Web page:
Singer on religious freedom

June 28, 2012

Peter Singer has penned an excellent article for Project Syndicate entitled “The Use and Abuse of Religious Freedom.” The background for the article is a recent proposal of the Party for the Animals, the only animal-rights party to be represented in a national parliament. The party has proposed a law requiring that all animals in the Netherlands be stunned before slaughter. In response to this proposal Islamic and Jewish leaders have united and spoken out in defense of their religious freedom, because their religious doctrines prohibit eating meat from animals that are not conscious when killed.

But would the proposed law, if enacted, really restrict the religious freedoms of Jews and Muslims? Singer’s answer is no for the simple reason that “neither Islam nor Judaism upholds a requirement to eat meat.”  In other words, Muslims and Jews in the Netherlands would still be completely free to practice their religion even if the proposed law were enacted, but if they wished to do so they would have to give up the habit of eating meat, which is completely consistent with the requirements of their religions.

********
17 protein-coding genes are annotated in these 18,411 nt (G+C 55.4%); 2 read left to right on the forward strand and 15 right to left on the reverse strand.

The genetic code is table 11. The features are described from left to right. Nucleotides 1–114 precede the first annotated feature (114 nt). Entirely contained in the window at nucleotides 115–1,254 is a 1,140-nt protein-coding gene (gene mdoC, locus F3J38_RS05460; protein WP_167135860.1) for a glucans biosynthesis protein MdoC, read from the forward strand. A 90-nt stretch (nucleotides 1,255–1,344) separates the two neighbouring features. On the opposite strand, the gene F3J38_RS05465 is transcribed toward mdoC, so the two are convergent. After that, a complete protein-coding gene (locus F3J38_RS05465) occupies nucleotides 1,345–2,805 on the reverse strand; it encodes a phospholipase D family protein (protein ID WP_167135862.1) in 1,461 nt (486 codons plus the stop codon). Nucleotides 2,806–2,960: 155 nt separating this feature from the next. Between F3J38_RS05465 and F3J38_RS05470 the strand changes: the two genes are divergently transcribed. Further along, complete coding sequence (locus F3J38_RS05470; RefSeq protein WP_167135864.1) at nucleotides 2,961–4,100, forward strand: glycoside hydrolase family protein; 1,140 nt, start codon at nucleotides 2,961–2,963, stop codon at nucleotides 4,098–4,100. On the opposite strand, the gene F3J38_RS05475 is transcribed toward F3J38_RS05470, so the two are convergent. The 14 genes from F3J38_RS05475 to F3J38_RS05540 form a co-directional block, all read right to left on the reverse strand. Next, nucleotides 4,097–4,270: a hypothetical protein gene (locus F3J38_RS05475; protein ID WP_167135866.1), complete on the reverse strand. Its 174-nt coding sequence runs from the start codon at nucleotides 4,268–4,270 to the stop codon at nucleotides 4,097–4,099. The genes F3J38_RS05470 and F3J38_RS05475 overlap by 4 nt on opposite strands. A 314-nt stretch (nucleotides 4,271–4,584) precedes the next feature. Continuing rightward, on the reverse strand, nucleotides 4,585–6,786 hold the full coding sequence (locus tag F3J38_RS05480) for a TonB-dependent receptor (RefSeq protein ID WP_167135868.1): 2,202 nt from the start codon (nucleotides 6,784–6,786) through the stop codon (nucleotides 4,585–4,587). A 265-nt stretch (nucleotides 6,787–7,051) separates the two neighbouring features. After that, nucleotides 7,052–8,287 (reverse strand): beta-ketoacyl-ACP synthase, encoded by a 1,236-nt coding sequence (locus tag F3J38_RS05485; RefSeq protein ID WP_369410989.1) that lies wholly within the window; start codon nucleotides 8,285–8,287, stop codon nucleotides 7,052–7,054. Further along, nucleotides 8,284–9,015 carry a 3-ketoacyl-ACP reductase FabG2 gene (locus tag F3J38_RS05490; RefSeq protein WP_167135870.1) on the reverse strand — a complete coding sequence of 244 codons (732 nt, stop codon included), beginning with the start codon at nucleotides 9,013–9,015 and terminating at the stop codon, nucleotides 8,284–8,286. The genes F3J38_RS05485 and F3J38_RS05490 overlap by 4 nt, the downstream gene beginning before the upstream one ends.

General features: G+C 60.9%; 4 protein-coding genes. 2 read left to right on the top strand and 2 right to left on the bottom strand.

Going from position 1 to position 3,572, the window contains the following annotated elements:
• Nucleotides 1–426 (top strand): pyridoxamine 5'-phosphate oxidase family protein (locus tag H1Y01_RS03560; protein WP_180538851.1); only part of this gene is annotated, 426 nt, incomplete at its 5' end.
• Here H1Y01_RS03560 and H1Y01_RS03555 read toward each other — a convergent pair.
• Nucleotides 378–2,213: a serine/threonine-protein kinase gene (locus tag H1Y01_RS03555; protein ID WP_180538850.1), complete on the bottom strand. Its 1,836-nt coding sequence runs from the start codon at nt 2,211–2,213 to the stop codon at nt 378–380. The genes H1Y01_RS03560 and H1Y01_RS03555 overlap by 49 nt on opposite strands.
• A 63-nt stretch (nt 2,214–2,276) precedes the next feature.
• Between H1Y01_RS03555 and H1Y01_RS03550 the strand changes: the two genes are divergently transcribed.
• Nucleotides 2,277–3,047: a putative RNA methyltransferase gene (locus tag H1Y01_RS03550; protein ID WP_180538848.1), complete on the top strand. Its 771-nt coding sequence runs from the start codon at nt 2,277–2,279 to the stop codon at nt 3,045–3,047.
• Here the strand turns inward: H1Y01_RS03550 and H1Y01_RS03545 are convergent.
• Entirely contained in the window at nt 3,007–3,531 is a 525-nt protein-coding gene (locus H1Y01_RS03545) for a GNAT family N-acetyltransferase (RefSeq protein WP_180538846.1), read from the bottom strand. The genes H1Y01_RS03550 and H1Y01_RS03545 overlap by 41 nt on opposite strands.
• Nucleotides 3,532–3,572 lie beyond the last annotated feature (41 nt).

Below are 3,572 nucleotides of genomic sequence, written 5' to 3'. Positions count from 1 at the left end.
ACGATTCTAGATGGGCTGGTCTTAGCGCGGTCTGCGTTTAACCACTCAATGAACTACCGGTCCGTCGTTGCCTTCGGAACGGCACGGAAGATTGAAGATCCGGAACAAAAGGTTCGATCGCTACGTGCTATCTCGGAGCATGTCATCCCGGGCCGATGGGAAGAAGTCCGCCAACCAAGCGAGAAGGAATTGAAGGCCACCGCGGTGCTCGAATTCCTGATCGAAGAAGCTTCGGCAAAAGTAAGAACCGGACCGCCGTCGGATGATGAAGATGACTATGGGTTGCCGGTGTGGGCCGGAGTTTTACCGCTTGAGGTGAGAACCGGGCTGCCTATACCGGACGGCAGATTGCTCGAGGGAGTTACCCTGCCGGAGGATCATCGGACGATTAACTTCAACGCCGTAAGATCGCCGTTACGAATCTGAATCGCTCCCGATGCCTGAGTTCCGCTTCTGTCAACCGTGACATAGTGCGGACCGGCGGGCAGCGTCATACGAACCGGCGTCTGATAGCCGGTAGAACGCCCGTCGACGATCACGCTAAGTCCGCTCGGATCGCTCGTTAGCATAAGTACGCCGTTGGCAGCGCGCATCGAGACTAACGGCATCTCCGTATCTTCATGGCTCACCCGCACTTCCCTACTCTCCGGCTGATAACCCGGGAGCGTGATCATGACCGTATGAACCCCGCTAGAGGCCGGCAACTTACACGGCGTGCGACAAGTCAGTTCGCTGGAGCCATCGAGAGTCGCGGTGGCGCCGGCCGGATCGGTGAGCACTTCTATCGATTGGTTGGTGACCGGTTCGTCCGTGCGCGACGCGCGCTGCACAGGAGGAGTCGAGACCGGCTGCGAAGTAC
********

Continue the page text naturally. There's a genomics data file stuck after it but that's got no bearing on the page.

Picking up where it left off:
The argument here is a clever use of analytical reasoning. What looks like a fundamental conflict between religious teachings and social norms is, upon analysis, actually a conflict between religious teachings and bad habits for which there is no independent justification. And the solution to the “conflict,” when seen from this perspective, is very simple: give up the bad habits.

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